Newspaper article The Record (Bergen County, NJ)

Judicial Shortage Hinders Bergen

Newspaper article The Record (Bergen County, NJ)

Judicial Shortage Hinders Bergen

Article excerpt

The assignment judge for Bergen County's Superior Court system put lawyers on notice Monday that as of Sept. 15 he will assign no new civil or family court trials expected to last longer than two weeks.

Judge Peter E. Doyne said in a "notice to the bar" that he was taking the action in response to a shortage of judges resulting from vacancies that have gone unfilled.

Contacted through his secretary, Doyne declined to discuss the judicial shortage or his letter to the bar until it is published by the Office of Administrative Law.

The move comes as Superior Court Judge Patrick Roma, one of the vicinage's veteran criminal judges, retired from the bench last week, leaving just three full-time criminal judges sitting in Bergen County.

Doyne said in his notice that he was taking the action "reluctantly, but with the understanding that it is my obligation" to try to serve the needs of as many parties as possible "within a reasonable time period."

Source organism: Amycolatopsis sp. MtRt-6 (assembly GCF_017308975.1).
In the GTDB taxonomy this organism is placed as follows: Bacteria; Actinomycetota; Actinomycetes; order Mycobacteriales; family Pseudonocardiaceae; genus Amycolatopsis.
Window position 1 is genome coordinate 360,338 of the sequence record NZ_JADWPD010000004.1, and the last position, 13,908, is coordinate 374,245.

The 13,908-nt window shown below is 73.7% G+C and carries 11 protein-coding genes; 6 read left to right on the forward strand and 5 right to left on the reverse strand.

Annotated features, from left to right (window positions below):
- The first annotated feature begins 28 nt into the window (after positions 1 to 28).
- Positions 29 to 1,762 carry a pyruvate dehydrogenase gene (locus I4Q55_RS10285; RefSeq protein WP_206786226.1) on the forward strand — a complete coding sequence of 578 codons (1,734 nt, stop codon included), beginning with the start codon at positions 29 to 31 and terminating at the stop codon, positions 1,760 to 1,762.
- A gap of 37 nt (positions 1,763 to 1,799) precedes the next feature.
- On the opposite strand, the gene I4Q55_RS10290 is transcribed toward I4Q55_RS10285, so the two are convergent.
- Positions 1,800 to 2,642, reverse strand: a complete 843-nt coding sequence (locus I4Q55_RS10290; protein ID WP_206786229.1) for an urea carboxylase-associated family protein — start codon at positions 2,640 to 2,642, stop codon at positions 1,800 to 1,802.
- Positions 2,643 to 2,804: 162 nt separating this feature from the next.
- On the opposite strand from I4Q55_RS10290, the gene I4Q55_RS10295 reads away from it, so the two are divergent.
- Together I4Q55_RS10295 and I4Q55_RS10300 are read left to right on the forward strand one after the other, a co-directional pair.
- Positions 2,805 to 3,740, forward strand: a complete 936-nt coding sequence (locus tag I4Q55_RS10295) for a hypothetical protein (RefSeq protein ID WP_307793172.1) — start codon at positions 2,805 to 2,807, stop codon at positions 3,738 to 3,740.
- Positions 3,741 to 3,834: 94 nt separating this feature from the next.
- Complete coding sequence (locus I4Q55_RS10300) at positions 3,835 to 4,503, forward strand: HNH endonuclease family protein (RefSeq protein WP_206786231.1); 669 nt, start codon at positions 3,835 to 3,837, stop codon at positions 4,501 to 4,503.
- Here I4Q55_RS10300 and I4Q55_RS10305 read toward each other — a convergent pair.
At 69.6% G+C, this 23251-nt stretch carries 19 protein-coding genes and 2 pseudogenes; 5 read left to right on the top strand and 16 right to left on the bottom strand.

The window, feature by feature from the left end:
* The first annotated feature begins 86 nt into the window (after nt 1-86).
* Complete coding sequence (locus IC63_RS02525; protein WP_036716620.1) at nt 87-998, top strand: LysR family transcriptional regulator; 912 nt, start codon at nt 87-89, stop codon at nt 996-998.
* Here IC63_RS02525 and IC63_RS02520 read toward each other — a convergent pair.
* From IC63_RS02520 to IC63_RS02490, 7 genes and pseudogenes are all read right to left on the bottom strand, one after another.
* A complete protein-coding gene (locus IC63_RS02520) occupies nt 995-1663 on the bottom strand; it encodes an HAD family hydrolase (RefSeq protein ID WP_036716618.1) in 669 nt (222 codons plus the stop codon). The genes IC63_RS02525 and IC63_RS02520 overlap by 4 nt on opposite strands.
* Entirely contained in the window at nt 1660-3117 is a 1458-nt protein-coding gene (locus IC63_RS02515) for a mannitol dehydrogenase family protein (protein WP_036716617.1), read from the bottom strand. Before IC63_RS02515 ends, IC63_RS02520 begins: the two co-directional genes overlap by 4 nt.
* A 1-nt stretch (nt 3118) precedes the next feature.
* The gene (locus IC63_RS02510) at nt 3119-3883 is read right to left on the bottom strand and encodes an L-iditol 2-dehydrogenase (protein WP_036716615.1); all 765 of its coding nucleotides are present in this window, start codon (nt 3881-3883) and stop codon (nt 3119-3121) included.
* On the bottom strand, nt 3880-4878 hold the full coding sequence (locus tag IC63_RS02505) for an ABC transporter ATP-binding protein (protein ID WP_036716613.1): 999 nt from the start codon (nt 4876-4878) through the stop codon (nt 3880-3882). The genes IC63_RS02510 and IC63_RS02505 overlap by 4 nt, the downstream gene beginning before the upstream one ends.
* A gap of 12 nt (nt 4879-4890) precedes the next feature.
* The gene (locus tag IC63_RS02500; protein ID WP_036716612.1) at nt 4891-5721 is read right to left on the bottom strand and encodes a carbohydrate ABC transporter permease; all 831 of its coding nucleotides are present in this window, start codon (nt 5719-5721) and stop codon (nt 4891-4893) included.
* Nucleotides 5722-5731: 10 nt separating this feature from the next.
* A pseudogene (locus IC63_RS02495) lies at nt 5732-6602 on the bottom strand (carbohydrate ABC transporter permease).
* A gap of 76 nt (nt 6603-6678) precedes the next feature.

The assignment judge said that priority would go to criminal matters and that he anticipated he might have to assign civil judges and family court judges to criminal cases "to have the matters of individuals who are incarcerated heard in a timely fashion."

Right now, Doyne said, there are six vacancies on the bench, and there will be nine by Sept. 1. By Sept. 15, he added, there will be only three full-time judges in the Criminal Division of Superior Court in Bergen County. The county is allotted a total of 36 judicial slots, so nine vacancies would mean the judiciary is short by 25 percent.

"Despite all our efforts, with that shortage, we will be unable to serve you and your clients as we wish," Doyne told the lawyers in his notice.

He said he had made his decision after consulting with state Chief Justice Stuart Rabner.

Last May, Doyne testified before a state Assembly committee that unfilled judicial positions were causing backlogs in the system. An auto accident lawsuit could take 15 months to two years from filing to final resolution, he said at the time, adding that with increasing vacancies the same case could take from 20 to 28 months. …

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